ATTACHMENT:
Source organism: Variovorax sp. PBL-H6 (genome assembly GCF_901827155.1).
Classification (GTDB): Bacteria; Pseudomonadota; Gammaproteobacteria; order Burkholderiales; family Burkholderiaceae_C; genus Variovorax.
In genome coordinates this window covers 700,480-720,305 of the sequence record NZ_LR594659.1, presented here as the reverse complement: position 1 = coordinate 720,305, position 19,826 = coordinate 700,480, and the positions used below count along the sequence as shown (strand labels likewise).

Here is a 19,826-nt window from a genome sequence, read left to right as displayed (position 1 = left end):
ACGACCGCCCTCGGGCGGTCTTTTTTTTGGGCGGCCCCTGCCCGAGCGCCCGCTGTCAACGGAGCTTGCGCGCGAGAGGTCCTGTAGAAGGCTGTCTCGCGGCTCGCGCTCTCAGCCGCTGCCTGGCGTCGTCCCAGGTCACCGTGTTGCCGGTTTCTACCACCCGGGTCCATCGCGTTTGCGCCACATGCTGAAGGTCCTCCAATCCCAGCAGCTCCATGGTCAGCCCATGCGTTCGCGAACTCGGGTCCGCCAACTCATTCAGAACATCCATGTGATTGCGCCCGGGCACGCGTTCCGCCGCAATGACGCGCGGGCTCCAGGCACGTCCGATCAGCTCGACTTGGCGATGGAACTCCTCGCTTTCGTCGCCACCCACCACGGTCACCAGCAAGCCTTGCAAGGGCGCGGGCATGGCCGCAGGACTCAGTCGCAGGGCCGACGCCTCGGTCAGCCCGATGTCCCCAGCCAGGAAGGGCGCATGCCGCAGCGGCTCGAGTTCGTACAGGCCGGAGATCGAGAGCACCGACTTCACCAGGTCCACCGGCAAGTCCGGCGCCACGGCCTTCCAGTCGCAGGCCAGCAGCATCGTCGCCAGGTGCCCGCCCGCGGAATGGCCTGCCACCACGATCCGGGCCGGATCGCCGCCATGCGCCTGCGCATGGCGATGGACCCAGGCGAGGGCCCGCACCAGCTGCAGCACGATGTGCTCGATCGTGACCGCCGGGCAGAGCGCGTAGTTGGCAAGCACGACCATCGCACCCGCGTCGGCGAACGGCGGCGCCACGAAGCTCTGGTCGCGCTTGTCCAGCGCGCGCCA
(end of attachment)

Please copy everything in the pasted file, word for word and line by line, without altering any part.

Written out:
Source organism: Variovorax sp. PBL-H6 (genome assembly GCF_901827155.1).
Classification (GTDB): Bacteria; Pseudomonadota; Gammaproteobacteria; order Burkholderiales; family Burkholderiaceae_C; genus Variovorax.
In genome coordinates this window covers 700,480-720,305 of the sequence record NZ_LR594659.1, presented here as the reverse complement: position 1 = coordinate 720,305, position 19,826 = coordinate 700,480, and the positions used below count along the sequence as shown (strand labels likewise).

Here is a 19,826-nt window from a genome sequence, read left to right as displayed (position 1 = left end):
ACGACCGCCCTCGGGCGGTCTTTTTTTTGGGCGGCCCCTGCCCGAGCGCCCGCTGTCAACGGAGCTTGCGCGCGAGAGGTCCTGTAGAAGGCTGTCTCGCGGCTCGCGCTCTCAGCCGCTGCCTGGCGTCGTCCCAGGTCACCGTGTTGCCGGTTTCTACCACCCGGGTCCATCGCGTTTGCGCCACATGCTGAAGGTCCTCCAATCCCAGCAGCTCCATGGTCAGCCCATGCGTTCGCGAACTCGGGTCCGCCAACTCATTCAGAACATCCATGTGATTGCGCCCGGGCACGCGTTCCGCCGCAATGACGCGCGGGCTCCAGGCACGTCCGATCAGCTCGACTTGGCGATGGAACTCCTCGCTTTCGTCGCCACCCACCACGGTCACCAGCAAGCCTTGCAAGGGCGCGGGCATGGCCGCAGGACTCAGTCGCAGGGCCGACGCCTCGGTCAGCCCGATGTCCCCAGCCAGGAAGGGCGCATGCCGCAGCGGCTCGAGTTCGTACAGGCCGGAGATCGAGAGCACCGACTTCACCAGGTCCACCGGCAAGTCCGGCGCCACGGCCTTCCAGTCGCAGGCCAGCAGCATCGTCGCCAGGTGCCCGCCCGCGGAATGGCCTGCCACCACGATCCGGGCCGGATCGCCGCCATGCGCCTGCGCATGGCGATGGACCCAGGCGAGGGCCCGCACCAGCTGCAGCACGATGTGCTCGATCGTGACCGCCGGGCAGAGCGCGTAGTTGGCAAGCACGACCATCGCACCCGCGTCGGCGAACGGCGGCGCCACGAAGCTCTGGTCGCGCTTGTCCAGCGCGCGCCA